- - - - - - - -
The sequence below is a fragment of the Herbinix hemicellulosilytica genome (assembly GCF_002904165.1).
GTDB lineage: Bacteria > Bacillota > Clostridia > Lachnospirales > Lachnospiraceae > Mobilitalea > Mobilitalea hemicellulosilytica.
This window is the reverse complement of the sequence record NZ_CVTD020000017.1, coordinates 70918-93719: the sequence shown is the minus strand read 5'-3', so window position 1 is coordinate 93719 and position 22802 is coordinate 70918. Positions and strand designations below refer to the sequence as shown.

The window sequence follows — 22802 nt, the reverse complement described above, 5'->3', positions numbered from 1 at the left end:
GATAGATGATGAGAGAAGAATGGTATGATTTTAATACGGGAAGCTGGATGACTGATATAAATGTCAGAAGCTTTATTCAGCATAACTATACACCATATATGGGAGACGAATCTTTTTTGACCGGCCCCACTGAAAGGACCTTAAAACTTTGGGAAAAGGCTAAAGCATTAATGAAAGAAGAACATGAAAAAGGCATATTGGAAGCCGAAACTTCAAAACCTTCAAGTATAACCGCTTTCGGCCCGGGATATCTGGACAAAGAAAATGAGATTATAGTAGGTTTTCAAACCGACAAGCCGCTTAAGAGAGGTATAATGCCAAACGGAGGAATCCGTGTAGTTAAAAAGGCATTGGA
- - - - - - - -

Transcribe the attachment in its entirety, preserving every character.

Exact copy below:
The sequence below is a fragment of the Herbinix hemicellulosilytica genome (assembly GCF_002904165.1).
GTDB lineage: Bacteria > Bacillota > Clostridia > Lachnospirales > Lachnospiraceae > Mobilitalea > Mobilitalea hemicellulosilytica.
This window is the reverse complement of the sequence record NZ_CVTD020000017.1, coordinates 70918-93719: the sequence shown is the minus strand read 5'-3', so window position 1 is coordinate 93719 and position 22802 is coordinate 70918. Positions and strand designations below refer to the sequence as shown.

The window sequence follows — 22802 nt, the reverse complement described above, 5'->3', positions numbered from 1 at the left end:
GATAGATGATGAGAGAAGAATGGTATGATTTTAATACGGGAAGCTGGATGACTGATATAAATGTCAGAAGCTTTATTCAGCATAACTATACACCATATATGGGAGACGAATCTTTTTTGACCGGCCCCACTGAAAGGACCTTAAAACTTTGGGAAAAGGCTAAAGCATTAATGAAAGAAGAACATGAAAAAGGCATATTGGAAGCCGAAACTTCAAAACCTTCAAGTATAACCGCTTTCGGCCCGGGATATCTGGACAAAGAAAATGAGATTATAGTAGGTTTTCAAACCGACAAGCCGCTTAAGAGAGGTATAATGCCAAACGGAGGAATCCGTGTAGTTAAAAAGGCATTGGA